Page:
Published on 28 août 2023
Confirmed by the World Meteorological Organization, July 2023 was the hottest month on record, with high-impact weather continuing through August. These records are based on air temperatures, but measurements of the temperature of Earth’s surface taken from space are also essential to tracking the impact of climate change, and to being better prepared for such extremes – especially when it comes to cities where stifling urban heat islands form.
The impact of climate change, affecting billions of people worldwide, is more severe and happening sooner than expected – with the United Nations Secretary-General António Guterres recently warning, “The era of global warming has ended, and the era of ‘global boiling’ has arrived.”
Rising global air temperatures are causing untold damage to the natural world and all of its inhabitants – our situation is clearly precarious.
There are many devastating issues related to climate change, but one is that temperature extremes directly affect the human body.
A paper, published in July in Nature Medicine, estimates that there were over 60,000 heat-related deaths in Europe between 30 May and 4 September 2022 – proof that extreme temperatures broke records last summer too.
According to the World Bank, 56% of the world’s population live in cities. They expect that the urban population will more than double by 2050, at which point nearly seven of ten people will live in cities.
Living in a city during a heatwave is particularly dangerous as people have to deal with what is known as the urban heat island effect.
Urban heat islands occur when natural land cover, such as vegetation, is replaced with buildings, roads, pavements and other surfaces that absorb and re-emit the Sun’s heat more than natural landcover such as forests and water bodies.
Urban areas become ‘islands’ of higher temperatures compared to outlying rural areas. The difference between urban temperatures and rural temperatures tends to be more pronounced at night.
Here, measurements of land-surface temperature are important to understand and monitor urban heat islands, and to plan mitigation strategies to reduce the effects of this phenomenon.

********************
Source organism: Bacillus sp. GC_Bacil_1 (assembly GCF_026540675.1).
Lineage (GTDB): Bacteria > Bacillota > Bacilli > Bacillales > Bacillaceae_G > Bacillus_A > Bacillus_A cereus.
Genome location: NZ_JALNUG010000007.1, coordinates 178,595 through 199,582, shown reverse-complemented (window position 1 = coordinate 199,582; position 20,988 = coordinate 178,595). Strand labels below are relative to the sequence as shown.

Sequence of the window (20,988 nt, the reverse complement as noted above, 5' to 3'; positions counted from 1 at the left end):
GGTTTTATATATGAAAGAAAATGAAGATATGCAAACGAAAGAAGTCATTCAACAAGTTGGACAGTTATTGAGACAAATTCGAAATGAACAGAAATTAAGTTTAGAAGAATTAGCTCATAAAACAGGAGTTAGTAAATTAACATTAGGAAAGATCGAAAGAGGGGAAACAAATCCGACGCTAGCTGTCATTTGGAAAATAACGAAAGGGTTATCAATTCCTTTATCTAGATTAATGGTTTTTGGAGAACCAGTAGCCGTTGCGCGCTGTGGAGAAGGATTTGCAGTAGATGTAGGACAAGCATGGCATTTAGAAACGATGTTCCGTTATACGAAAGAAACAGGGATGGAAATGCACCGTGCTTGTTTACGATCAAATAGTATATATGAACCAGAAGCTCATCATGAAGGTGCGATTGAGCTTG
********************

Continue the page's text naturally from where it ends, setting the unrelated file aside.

It is worth noting the difference between air temperature and land-surface temperature.
Air temperature, given in our daily weather forecasts, is a measure of how hot the air is around 1 m above the ground. Land-surface temperature instead is a measure of how hot the actual surface would feel to the touch. During heatwaves the temperature of the surface tends to be hotter than the temperature of the air.
Images of night-time surface temperatures, taken in July by an instrument called Ecostress on the International Space Station show the land-surface temperature of Athens, Rome and Vienna in the evening or night-time on different dates in July 2023.
Measured on 15 July at 20:02 CEST, the surface temperature across the city of Athens is much the same – around 35°C. In comparison, the cooling effects of vegetation in Rome is clear to see.
The Ecostress instrument, owned by NASA’s Jet Propulsion Laboratory, is important because it is helping in the development of a new Copernicus Sentinel Expansion satellite – the Land Surface Temperature Monitoring (LSTM) mission – so images such as these offer a glimpse of what the new mission will deliver operationally.
ESA is using the experimental instrument to simulate the data that will eventually be returned by LSTM, which will provide systematic high-resolution measurements of the temperature of the land surface.
The mission promises to be a game-changer for urban planners in their efforts to improve the lives of city dwellers as climate change tightens its grip even more.
Both space agencies, NASA and ESA, are working together closely to make the most use out of the upcoming high-resolution thermal Earth observation missions in a synergetic manner, including NASA’s Surface Biology and Geology mission.
ESA’s LSTM mission scientist Benjamin Koetz said, “Knowing exactly how high the temperature a surface reaches and where the heat is being trapped will help planners make informed decisions for mitigating the heat impacts by where best to plant shading trees, use special cooling coatings for pavements or even roofs.
“We currently have Copernicus Sentinel-3, which already gives us land-surface temperatures, but LSTM will provide land-surface temperatures at higher resolution for urban planning – and importantly it will also give us these operational data products at night when the urban heat islands are at their worst.”
ESA’s Green Transition Information Factory – an online platform providing actionable information from Earth observation to accelerate the Green Transition for both society and the economy – is helping decision makers use information from space to adapt to climate change impacts.
Through its interactive platform, users can not only explore land surface temperatures across Austria, but they can also map and quantify the presence of green roofs on buildings.
Green roofs are an effective measure in mitigating the impacts of urban heat islands owing to their significant cooling power through increased evapotranspiration of plants. They are also able to decrease the energy consumption of buildings and sequester carbon within the plants and soil needed for the greening of roofs.
The platform’s ability to map green roofs in a given area provides valuable insights into their impact to mitigate the urban heat island effect as well as helping cities to plan further mitigation measures to prepare for extreme heatwaves in the future.
The Green Transition Information Factory is preparing for the Space for Green Future Accelerator – one of ESA’s Accelerators driving Europe’s innovation and the use of space for the global climate crisis.
European Space Agency. (2023, August 24). Sensing city night heat from space.